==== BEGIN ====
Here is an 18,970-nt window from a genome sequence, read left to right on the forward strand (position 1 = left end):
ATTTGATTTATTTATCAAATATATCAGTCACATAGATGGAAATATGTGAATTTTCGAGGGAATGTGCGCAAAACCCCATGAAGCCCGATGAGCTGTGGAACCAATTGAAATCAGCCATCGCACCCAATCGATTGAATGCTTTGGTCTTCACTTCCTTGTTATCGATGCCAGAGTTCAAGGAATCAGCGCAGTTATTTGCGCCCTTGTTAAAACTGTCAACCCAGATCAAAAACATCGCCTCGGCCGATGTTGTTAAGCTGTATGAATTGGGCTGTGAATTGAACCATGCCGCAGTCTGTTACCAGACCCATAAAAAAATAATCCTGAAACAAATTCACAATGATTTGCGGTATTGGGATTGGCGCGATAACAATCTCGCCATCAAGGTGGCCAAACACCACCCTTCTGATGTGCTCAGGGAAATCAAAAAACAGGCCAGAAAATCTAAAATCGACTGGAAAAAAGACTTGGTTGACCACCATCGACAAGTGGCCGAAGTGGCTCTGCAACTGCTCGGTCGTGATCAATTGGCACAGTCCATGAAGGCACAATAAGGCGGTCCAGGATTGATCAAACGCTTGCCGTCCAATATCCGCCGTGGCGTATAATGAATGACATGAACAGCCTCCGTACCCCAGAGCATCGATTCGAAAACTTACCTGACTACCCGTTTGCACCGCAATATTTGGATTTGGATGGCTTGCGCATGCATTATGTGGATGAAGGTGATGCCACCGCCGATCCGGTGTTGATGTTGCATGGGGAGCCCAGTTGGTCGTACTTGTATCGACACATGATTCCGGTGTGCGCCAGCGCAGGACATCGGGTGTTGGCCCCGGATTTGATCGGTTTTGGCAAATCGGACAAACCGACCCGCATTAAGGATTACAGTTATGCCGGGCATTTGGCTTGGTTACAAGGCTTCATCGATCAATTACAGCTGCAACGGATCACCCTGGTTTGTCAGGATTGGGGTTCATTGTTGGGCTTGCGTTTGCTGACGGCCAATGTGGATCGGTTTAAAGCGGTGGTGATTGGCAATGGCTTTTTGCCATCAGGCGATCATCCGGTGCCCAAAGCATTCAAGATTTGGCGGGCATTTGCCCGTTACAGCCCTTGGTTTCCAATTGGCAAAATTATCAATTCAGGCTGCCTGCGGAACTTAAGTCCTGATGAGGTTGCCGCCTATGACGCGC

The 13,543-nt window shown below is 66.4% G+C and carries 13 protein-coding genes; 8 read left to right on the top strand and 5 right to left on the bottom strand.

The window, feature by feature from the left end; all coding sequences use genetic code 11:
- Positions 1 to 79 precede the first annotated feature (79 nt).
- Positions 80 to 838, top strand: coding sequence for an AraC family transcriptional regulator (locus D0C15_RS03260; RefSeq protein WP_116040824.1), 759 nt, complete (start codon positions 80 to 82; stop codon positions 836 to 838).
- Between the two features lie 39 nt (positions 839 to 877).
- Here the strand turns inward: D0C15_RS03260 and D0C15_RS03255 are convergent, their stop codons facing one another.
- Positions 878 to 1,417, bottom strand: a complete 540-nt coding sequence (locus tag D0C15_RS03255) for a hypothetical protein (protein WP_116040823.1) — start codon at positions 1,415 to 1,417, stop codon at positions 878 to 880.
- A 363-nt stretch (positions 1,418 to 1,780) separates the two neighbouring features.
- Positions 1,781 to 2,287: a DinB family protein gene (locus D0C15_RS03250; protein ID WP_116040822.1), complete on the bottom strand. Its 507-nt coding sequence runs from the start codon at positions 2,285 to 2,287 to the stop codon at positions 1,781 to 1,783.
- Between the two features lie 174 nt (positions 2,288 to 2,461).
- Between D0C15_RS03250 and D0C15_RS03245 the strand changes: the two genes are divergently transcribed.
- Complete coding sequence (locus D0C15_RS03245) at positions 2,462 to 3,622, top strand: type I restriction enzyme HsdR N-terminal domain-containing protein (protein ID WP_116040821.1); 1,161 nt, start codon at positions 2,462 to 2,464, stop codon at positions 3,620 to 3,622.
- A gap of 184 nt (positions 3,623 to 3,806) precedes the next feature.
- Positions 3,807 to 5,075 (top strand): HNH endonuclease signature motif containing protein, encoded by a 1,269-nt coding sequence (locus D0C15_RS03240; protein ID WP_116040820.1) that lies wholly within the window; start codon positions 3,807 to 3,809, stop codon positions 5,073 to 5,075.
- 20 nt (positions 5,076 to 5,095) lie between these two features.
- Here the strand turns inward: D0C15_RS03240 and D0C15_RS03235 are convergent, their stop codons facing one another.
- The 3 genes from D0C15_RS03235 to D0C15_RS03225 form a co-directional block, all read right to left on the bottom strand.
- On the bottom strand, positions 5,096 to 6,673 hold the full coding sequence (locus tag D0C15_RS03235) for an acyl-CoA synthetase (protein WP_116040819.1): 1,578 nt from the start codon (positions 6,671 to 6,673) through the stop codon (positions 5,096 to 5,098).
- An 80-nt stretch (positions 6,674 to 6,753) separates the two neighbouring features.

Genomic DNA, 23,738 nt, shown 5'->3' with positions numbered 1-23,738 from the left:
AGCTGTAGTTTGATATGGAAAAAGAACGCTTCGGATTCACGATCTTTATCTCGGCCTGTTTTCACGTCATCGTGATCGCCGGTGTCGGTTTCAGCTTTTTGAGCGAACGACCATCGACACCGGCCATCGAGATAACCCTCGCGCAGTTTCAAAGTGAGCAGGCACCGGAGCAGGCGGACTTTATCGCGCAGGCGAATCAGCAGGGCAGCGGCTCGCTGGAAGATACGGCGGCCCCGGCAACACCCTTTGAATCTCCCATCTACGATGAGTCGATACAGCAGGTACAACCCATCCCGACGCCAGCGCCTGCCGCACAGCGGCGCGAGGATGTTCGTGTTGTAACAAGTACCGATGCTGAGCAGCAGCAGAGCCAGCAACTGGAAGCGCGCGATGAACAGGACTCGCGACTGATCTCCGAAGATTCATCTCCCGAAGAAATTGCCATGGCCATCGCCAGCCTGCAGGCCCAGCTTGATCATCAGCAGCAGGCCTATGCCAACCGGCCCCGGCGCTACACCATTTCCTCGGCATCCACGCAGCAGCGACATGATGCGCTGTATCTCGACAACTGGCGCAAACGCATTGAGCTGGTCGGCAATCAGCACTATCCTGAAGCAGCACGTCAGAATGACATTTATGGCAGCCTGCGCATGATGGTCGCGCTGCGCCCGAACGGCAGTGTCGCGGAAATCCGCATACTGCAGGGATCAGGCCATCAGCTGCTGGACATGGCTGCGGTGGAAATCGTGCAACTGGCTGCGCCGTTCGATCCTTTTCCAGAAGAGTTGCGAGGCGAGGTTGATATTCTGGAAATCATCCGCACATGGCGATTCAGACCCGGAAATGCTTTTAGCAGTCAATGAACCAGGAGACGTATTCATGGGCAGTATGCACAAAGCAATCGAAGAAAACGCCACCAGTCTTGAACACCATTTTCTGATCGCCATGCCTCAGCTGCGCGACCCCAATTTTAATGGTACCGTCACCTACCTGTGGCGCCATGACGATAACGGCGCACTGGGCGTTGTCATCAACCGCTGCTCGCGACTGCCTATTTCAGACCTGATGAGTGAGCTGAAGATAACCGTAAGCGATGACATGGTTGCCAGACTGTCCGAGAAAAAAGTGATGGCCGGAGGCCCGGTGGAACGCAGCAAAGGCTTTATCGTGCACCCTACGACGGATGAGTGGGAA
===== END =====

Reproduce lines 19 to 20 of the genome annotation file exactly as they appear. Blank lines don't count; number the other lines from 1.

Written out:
- The 3 genes from D0C15_RS03235 to D0C15_RS03225 form a co-directional block, all read right to left on the bottom strand.
- On the bottom strand, positions 5,096 to 6,673 hold the full coding sequence (locus tag D0C15_RS03235) for an acyl-CoA synthetase (protein WP_116040819.1): 1,578 nt from the start codon (positions 6,671 to 6,673) through the stop codon (positions 5,096 to 5,098).